Winter weather is unpredictable. There’s just no knowing for sure how harsh it will be until we’re in the thick of it.
Last year, the foremost weather observatory in the US recorded a warmer winter than average, but sporadic weather meant that it also saw more cold fronts and above-average snowfall. In fact, winter snowfall totaled 65.6 inches, almost 25% higher than the 30-year average.
There’s really no telling how much snow we’ll get this year, but there’s no harm in preparing for the worst. In fact, the benefits greatly outweigh the drawbacks of adjusting your floor care routine for the winter.
For example, while ice melt and rock salt are key to lowering slip and fall risksin the winter, especially during times of heavy snowfall, these products are also harsh on your floors and equipment and can damage them if you don’t take the necessary precautions – like regular equipment cleaning and maintenance.
That being said, it is important to invest in winter floor prep essentials and a new routine; if you don’t, the consequences can be costly both visually and financially.
How to Avoid Floor Damage During the Winter
It’s no secret that the appearance of a facility’s floors has an impact on how people in the building perceive the overall cleanliness. Winter weather makes floor maintenance that much more challenging. Combat floor damage with the following recommendations from industry experts.
Perform A Scrub and Recoat
A scrub and recoat should be performed before the winter, acting as a preventative measure.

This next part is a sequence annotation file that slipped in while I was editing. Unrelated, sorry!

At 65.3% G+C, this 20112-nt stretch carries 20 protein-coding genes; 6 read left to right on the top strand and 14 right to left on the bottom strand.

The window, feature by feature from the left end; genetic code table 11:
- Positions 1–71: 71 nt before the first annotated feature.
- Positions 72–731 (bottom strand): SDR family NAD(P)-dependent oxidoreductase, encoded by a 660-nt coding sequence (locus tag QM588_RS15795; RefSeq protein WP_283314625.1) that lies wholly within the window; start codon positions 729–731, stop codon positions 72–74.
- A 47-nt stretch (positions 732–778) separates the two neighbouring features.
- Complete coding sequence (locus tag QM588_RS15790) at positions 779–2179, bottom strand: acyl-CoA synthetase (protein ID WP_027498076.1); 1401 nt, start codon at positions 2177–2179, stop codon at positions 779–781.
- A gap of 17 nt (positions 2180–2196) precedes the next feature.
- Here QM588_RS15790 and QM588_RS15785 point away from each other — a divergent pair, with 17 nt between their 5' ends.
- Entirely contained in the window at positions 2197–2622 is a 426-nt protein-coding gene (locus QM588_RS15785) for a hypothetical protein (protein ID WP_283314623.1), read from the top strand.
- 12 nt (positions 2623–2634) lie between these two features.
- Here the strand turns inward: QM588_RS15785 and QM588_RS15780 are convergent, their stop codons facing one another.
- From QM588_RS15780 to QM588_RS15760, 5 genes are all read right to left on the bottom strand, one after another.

The best time to perform a scrub and recoat is at the end of fall, no later than mid-November. Really, you want to get it in before the weather really kicks in. If it gets cold, that will negatively affect how the floor finish adheres to the floor.
We recommend this as a winter floor care procedure because it allows you to build up a couple of protective layers, called “wear off” coats. They’re called wear off coats because you expect them to be diminished by general wear and tear that happens to your floors each winter.
3-5 wear off coats is enough to protect your floors from any deep stains or serious damage for the winter. For the step-by-step process follow our winter floor prep guide on how to get your floors winter ready with a scrub and recoat, where we cover how to do both a top scrub and a deep scrub.
If you miss the window for a scrub and recoat, you can try and perform the procedure during the winter, but it is not recommended. It will take significantly longer to dry, and you risk people tracking moisture across the floor before it cures. At the end of the day, missing the scrub and recoat means amping up your floor care procedures for the rest of the season.
Install Floor Mats at Entryways
Your facility needs a good matting system to stop ice melt and rock salt residue, along with moisture from snow and ice, at the door.
A matting system that is at least 15 ft long should trap about 90% of soil particles before they enter your facility. But, that’s just half the battle. In order to ensure that no ice melt residue or moisture gets tracked through the front entryway, your winter floor mats should include wiper, scraper, and wiper/scraper mats. This will ensure that as much ice melt residue and moisture as possible is removed from the bottom of people’s footwear as they enter the facility.
For more information on the best mats to protect your floors, download our FREE guide:
Everything you need to know about commercial floor mats including types, sizes, specs, & more!
If you want to learn more about the different types of entry mats, take a look at our article on commercial floor mats. If you’re interested in learning more about how to properly utilize winter floor mats, check out our article on winter floor maintenance tips.
Use Floor Neutralizer to Remove Salt and Ice Melt Residue
If ice melt residue is still making its way into your facility, covering your floors in residue, then it’s time to break out the floor neutralizer.